Gonna Take You Higher

Watching the Netflix videogame docu-series, High Score, is not like watching a Ken Burns documentary.

First, there are no slow pans over old photos while Peter Coyote narrates. And each episode only clocks in around 40 minutes — not 40 hours, so High Score is easy to binge.

But more importantly, unlike The Civil War, or Jazz or Baseball, I was alive and vividly remember just about all of the moments High Score covers. You, 40 Bit reader, probably do too.

For the TL;DR set, High Score well-produced, fun trip down (random access) memory lane. Highly recommend.

That’s me in the corner. That’s me in the spot, light, showing off my Chopper Command score.

In addition to well-trod tales of Pong, Atari, Nintendo and Sega, you also get some great anecdotes about the making of historic games. For instance (slight-but-won’t ruin-it spoiler ahead), I learned that the infamous and much-maligned E.T. Atari game was conceived, designed, coded and produced in just five weeks. Sure the game sucked, damn! Name another software product successfully shipped on that timeline. (Also, Spielberg signed off on it!)

Along the way, High Score also shines the spotlight on some people and games you may not be aware of, like Gay Blade, which was hugely important for the vastly underrepresented LGBTQ community.

As The Verge noted, High Score is not a comprehensive history of videogames, and glosses over a lot of the bad side of industry. I can’t argue with that, but High Score seems to be telling the story it wants to tell in a highly-entertaining and still informative package. You can even watch most of it with your kids (your conservative mileage may vary with the last two episodes).

Square pegs, square pegs, square, square — pegs!

Most of the fun in watching High Score, however, is in the nostalgia it evokes because I was there! The pocketful of quarters in the arcade. Late nights playing Super Mario 3 on the NES. The kinetic “SEGA!” commercials. The mullets. The serial killer-sized glasses… and all that standard definition TV.

One of the reasons for starting 40 Bit is that us olds are really the first generation to grow up with videogames. We’ve seen firsthand what the videogame industry has become, so its fun to take a few hours and fondly look back at where it started.

So watch High Score. At the very least it’ll tide you over until the next Ken Burns documentary.

And now, some perspective

on a clear day, I can pay forever

Microsofty and the Infinite Business

Better graphics (ray tracing!), booming sound, deeper storytelling and, well just about everything is better about videogames today than the games of our youth.

In addition to the games, the business model around them is changing too. There was a time when you would plunk down your $30 (or more recently, $60) and that was it. You got yourself a game.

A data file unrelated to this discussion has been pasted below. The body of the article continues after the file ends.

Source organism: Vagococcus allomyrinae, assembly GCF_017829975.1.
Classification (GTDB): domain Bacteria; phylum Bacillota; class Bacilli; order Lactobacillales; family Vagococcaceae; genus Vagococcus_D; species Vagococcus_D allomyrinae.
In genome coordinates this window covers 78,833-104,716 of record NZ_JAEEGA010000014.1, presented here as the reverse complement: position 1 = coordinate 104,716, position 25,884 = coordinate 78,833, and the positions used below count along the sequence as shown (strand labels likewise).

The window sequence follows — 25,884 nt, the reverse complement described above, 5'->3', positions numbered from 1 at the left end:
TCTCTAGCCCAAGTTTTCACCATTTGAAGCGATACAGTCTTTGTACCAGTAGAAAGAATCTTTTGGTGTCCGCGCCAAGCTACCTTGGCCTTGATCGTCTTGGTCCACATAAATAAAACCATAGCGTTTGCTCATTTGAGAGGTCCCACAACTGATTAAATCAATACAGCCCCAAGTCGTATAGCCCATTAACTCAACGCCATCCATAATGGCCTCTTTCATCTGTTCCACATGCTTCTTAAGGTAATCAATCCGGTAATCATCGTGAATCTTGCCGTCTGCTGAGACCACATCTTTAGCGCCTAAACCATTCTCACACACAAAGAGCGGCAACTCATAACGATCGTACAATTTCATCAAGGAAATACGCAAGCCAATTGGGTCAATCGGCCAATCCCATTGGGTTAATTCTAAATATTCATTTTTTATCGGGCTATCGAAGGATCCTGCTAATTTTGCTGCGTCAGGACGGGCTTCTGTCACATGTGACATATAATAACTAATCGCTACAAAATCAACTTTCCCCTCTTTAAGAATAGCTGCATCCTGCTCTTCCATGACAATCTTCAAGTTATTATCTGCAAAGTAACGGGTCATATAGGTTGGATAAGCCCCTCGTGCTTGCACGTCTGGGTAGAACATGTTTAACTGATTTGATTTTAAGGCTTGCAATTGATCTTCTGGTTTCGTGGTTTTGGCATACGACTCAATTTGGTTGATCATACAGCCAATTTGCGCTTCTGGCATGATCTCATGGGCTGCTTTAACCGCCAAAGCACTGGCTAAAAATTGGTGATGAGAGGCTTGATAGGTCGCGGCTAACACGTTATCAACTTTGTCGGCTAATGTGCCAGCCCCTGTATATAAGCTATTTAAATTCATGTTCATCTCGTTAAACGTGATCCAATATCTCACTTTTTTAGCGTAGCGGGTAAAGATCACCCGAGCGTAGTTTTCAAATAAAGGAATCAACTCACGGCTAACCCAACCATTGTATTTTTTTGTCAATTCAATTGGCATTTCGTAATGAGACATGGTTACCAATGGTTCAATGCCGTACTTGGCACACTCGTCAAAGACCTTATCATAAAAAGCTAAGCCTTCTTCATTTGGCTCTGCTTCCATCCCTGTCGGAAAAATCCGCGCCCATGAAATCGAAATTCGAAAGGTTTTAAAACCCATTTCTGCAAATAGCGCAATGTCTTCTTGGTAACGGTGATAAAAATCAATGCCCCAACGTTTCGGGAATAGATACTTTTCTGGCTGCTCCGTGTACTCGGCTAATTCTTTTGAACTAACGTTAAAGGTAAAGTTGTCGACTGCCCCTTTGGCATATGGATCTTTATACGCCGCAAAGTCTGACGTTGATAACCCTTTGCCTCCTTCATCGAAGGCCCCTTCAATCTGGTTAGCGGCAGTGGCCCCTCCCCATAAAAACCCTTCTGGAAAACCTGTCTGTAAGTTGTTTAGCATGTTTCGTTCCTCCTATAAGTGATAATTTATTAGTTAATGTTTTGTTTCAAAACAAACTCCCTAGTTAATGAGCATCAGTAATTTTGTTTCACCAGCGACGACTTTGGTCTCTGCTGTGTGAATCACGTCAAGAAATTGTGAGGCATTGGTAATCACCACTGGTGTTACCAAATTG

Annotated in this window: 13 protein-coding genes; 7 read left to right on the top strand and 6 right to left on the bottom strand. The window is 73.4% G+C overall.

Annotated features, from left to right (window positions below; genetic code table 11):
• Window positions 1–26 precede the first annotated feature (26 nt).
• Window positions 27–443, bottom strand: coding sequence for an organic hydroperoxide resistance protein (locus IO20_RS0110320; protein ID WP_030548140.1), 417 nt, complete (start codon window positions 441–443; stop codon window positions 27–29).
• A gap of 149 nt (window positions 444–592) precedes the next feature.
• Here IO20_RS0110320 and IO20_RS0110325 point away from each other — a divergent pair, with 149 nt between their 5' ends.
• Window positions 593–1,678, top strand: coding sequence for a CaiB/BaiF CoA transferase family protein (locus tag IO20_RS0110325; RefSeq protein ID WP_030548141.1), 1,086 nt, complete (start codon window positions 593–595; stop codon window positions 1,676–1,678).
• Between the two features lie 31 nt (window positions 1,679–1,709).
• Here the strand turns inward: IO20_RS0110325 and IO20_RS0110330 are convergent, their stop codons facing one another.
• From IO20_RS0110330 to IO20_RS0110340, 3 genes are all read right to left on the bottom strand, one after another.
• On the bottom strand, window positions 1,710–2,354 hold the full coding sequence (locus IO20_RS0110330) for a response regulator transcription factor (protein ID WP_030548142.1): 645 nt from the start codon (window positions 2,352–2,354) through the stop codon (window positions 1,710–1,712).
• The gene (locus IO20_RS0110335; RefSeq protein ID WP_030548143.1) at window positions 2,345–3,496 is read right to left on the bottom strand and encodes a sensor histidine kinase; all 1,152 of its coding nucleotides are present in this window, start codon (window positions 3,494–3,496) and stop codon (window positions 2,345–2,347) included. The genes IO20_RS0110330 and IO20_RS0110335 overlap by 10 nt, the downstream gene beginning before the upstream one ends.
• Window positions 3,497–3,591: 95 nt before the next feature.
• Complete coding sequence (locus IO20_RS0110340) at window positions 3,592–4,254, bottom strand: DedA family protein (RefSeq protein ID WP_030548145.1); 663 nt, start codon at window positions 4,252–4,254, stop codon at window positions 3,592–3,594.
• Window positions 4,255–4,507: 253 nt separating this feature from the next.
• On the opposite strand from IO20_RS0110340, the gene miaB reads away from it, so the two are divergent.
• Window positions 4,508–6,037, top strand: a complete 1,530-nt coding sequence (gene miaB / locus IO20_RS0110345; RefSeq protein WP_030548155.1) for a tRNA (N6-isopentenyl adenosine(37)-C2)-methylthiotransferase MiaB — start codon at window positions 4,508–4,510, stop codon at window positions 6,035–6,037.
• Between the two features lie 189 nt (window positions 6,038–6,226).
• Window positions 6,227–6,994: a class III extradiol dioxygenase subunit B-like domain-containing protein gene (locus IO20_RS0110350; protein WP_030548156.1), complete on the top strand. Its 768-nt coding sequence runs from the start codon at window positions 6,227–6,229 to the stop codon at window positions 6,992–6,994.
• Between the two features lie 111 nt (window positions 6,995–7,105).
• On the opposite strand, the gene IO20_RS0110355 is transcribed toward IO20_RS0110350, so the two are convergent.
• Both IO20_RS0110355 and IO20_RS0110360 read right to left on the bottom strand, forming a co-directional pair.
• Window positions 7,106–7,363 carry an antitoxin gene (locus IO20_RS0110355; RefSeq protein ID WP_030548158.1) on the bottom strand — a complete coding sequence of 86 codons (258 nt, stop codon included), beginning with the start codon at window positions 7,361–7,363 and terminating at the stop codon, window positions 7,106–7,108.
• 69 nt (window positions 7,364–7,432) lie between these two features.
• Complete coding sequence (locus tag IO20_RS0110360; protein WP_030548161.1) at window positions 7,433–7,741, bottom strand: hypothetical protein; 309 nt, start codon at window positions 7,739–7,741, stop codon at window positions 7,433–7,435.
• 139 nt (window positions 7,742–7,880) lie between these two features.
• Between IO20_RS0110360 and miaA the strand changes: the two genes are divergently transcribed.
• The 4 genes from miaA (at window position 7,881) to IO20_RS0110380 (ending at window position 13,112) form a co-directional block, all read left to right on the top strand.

But as Bloomberg reports, subscriptions are the new cartridge (bonus: no need to blow on them to get them to work). Microsoft has GamePass and Sony has PlayStation Now which charge a monthly fee for access to a library of games. Microsoft is even taking things one step beyond, with a subscription that includes the game console itself (think: cellphone contract).

On the one hand, this takes us further down the path of handing control over to big corporations that can dictate just about everything about our gaming experience, and we just hand over money month after month.

But on the other hand, videogames more than any other medium, are all about planned obsolescence. They continually get better, and we want that. You’re not playing PlayStation 2 games for a reason.

Just as Netflix did to movies and Spotify did to music, Microsoft and Sony are going to make our games a monthly affair. And we probably won’t care.

Stay on target.

Star Chores: Elite Dangerous VR Review

Contributor Mike Romo isn’t going to sugarcoat it, there is plenty of work that goes into the VR space adventure that is Elite Dangerous. But get through all the setup, and oxygen level checking and scouring sub-Reddits and there is actually a really fun, immersive game that Mike thinks is “transcendent.”

So strap on the headset, fire up the Thrustmaster and get ready to pilot your own starship across the galaxy and read why this game is a “must-buy.”

“Take care of Porkins out there.”

Newsy Bits

EA showed off some Star Wars: Squadrons single player action at the virtual Gamescom yesterday. There isn’t much in that video above, but what is there actually looks pretty good. And oh yeah, The Last Jedi was awesome. Fight me.

Microsoft Flight Simulator players are chasing Hurricane Laura. The simulator features real time weather and at no-time: danger. (Also: Synthetic data FTW!)

The next Xbox One and Xbox Series X dashboard finally gets it right. Surprisingly, it features Microsoft Bob.

Fortnite now has a bunch of Marvel characters. Thor, She-Hulk, Wolverine and Storm are just a few of the character skins you can unlock. If they could only figure out a way to teach elementary school remotely on Fortnite, getting my son to learn everything this year would be no problem.

Full-Sized Commodore 64 Remake ‘The C64’ Now Available for Preorder. $130 is pretty good for a time machine.

That’s it for this week.

Stay cool. Have a great Summer. Class of ’90 rulez.

-Chris at 40 Bit

Published by 40 Bit Gaming


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